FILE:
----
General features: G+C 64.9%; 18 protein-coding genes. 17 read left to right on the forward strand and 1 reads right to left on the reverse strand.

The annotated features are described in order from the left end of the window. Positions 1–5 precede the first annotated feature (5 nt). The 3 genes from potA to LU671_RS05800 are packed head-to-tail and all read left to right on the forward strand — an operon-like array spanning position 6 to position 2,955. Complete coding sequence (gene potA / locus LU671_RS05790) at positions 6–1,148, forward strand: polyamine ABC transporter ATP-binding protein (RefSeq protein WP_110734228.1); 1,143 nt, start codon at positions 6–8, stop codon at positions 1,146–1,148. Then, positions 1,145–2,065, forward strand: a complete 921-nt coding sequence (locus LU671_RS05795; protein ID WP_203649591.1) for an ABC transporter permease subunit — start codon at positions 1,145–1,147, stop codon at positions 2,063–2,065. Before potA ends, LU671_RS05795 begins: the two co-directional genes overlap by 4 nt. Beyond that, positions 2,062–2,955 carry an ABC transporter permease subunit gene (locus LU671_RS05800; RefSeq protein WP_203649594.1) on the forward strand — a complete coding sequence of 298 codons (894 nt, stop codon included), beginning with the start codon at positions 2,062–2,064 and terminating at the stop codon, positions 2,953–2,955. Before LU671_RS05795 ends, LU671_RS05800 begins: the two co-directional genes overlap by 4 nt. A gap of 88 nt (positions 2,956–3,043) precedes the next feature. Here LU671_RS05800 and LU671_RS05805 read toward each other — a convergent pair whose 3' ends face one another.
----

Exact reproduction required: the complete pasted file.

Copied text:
General features: G+C 64.9%; 18 protein-coding genes. 17 read left to right on the forward strand and 1 reads right to left on the reverse strand.

The annotated features are described in order from the left end of the window. Positions 1–5 precede the first annotated feature (5 nt). The 3 genes from potA to LU671_RS05800 are packed head-to-tail and all read left to right on the forward strand — an operon-like array spanning position 6 to position 2,955. Complete coding sequence (gene potA / locus LU671_RS05790) at positions 6–1,148, forward strand: polyamine ABC transporter ATP-binding protein (RefSeq protein WP_110734228.1); 1,143 nt, start codon at positions 6–8, stop codon at positions 1,146–1,148. Then, positions 1,145–2,065, forward strand: a complete 921-nt coding sequence (locus LU671_RS05795; protein ID WP_203649591.1) for an ABC transporter permease subunit — start codon at positions 1,145–1,147, stop codon at positions 2,063–2,065. Before potA ends, LU671_RS05795 begins: the two co-directional genes overlap by 4 nt. Beyond that, positions 2,062–2,955 carry an ABC transporter permease subunit gene (locus LU671_RS05800; RefSeq protein WP_203649594.1) on the forward strand — a complete coding sequence of 298 codons (894 nt, stop codon included), beginning with the start codon at positions 2,062–2,064 and terminating at the stop codon, positions 2,953–2,955. Before LU671_RS05795 ends, LU671_RS05800 begins: the two co-directional genes overlap by 4 nt. A gap of 88 nt (positions 2,956–3,043) precedes the next feature. Here LU671_RS05800 and LU671_RS05805 read toward each other — a convergent pair whose 3' ends face one another.